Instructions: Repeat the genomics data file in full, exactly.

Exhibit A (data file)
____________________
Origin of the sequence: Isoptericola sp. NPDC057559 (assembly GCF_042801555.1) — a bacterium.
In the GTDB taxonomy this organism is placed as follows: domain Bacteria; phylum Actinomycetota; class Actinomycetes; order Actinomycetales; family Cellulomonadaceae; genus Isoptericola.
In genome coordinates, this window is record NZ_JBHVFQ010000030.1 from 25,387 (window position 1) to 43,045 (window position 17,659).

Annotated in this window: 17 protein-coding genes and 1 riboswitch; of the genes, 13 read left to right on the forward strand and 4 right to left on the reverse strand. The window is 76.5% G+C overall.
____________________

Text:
Origin of the sequence: Isoptericola sp. NPDC057559 (assembly GCF_042801555.1) — a bacterium.
In the GTDB taxonomy this organism is placed as follows: domain Bacteria; phylum Actinomycetota; class Actinomycetes; order Actinomycetales; family Cellulomonadaceae; genus Isoptericola.
In genome coordinates, this window is record NZ_JBHVFQ010000030.1 from 25,387 (window position 1) to 43,045 (window position 17,659).

Annotated in this window: 17 protein-coding genes and 1 riboswitch; of the genes, 13 read left to right on the forward strand and 4 right to left on the reverse strand. The window is 76.5% G+C overall.